This volume offers a thorough description of anxiety from a phenomenological perspective. Building on Bakhtin’s insights, the author develops the method of “phenomenological polyphony,” which can do justice to the essential ambiguity of anxiety. In this polyphony, the voices of Kierkegaard, Husserl, Freud, Blumenberg, Heidegger, Sartre, Adorno, Derrida and Levinas are particularly recognizable. The book explores new perspectives on the complex relation between anxiety, fear, and trauma with reference to different disciplines, from art history to cultural anthropology, from psychopathology to theology, from literature to political philosophy.
When is anxiety justified? When does anxiety cease to function as an effective and reasonable signal preventing imminent threats, and when does it become an invasive projection of our own ghosts? This volume presents a deep philosophical inquiry into the affective phenomenon that can both protect us from danger and be a danger in itself.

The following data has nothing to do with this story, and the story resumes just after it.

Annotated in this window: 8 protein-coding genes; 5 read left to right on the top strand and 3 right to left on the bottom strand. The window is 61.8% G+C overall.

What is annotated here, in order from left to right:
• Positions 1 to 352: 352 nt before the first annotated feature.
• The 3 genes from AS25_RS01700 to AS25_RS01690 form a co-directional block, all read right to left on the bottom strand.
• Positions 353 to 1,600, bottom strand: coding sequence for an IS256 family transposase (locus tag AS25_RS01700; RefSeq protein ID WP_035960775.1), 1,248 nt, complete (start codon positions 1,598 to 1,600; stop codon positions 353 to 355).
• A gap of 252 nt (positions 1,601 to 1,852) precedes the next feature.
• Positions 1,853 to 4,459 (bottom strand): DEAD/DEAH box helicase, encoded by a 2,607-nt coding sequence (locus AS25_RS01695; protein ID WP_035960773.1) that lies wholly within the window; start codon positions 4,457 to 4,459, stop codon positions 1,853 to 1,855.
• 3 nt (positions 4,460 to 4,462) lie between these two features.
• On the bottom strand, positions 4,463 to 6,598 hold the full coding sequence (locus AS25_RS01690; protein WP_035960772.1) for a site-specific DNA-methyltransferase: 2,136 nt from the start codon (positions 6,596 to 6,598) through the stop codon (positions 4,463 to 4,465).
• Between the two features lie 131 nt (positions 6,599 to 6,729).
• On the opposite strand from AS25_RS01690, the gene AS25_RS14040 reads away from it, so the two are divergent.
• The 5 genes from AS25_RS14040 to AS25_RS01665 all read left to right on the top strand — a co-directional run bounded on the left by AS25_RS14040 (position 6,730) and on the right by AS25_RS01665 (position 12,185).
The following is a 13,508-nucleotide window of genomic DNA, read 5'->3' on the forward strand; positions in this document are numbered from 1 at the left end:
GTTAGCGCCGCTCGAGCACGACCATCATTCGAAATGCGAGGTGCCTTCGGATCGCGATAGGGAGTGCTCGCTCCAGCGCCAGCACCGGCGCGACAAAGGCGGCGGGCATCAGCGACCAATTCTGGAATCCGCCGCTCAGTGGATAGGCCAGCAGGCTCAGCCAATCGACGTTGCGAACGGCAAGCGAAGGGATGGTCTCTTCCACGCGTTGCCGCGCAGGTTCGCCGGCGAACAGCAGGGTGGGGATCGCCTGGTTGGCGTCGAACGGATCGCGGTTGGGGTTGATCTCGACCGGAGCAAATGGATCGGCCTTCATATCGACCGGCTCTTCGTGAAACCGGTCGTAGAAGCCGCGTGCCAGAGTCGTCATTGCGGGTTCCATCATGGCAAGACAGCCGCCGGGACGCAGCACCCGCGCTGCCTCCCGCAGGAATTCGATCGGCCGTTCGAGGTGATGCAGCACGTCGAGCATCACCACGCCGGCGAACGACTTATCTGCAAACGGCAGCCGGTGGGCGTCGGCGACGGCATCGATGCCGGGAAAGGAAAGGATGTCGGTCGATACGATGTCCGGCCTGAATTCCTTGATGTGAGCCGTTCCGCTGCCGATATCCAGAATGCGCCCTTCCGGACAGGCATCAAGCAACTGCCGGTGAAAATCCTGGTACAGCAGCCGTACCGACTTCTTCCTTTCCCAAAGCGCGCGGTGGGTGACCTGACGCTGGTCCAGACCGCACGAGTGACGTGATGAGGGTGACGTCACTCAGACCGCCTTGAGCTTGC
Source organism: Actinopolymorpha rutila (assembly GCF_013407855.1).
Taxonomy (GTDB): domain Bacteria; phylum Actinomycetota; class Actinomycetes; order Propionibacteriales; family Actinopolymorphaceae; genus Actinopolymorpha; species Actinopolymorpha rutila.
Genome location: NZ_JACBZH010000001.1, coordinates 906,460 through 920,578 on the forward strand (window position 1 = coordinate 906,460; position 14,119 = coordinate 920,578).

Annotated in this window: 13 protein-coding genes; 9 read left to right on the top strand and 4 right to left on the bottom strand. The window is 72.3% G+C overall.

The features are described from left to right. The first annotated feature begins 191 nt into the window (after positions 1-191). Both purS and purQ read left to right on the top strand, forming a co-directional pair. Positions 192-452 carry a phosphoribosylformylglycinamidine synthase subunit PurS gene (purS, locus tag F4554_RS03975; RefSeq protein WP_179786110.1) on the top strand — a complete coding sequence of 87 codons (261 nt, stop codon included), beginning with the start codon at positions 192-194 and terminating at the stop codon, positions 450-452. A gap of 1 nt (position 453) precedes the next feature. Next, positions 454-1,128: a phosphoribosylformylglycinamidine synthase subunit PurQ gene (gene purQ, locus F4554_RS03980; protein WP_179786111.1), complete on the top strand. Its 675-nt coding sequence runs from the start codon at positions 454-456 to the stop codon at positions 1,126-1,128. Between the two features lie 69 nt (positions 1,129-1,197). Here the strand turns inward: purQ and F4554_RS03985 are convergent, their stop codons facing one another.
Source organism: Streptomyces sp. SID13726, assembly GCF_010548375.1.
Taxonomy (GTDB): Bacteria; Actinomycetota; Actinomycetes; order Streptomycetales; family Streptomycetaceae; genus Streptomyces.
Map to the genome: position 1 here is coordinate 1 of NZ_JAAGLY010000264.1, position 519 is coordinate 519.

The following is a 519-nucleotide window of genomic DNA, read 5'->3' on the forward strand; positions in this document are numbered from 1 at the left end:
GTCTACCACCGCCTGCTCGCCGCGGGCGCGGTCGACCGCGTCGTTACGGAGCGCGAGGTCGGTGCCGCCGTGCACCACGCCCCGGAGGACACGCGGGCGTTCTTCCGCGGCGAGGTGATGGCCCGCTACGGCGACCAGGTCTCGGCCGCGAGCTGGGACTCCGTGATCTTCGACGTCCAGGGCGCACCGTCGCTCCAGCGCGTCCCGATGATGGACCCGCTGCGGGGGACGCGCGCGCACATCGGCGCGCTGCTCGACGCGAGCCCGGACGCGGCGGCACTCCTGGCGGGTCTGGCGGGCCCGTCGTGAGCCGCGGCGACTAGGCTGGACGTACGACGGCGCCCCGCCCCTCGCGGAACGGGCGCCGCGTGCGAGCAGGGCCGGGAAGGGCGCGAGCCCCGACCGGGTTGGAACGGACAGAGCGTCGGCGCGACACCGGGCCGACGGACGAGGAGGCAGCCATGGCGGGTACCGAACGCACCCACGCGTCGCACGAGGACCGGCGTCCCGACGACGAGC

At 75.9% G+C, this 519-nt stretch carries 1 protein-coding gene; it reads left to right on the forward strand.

Moreover, the author explores the relevance of anxiety in the context of philosophical anthropology. In various theoretical frameworks, the difference between anxiety and fear serves as a criterion for distinguishing human beings from animals in particular. Accordingly, research on anxiety is crucial for defining human nature as such.
The analysis presented in this volume shows how an alteration of the dimensions of embodiment, time-consciousness, and phantasy takes place in anxiety. Furthermore, the author elaborates on new categories for understanding of anxiety, such as quasi-intentional imaginative anticipation, which eludes the traditional differentiation between perception and imagination. The work culminates in a phenomenological analysis of five essential traits of anxiety: 1. its quasi-intentional imaginative anticipation; 2. its negative inspiration; 3. the recurrence of bodily manifestations; 4. the interlocution with an alien power; 5. its negative teleology.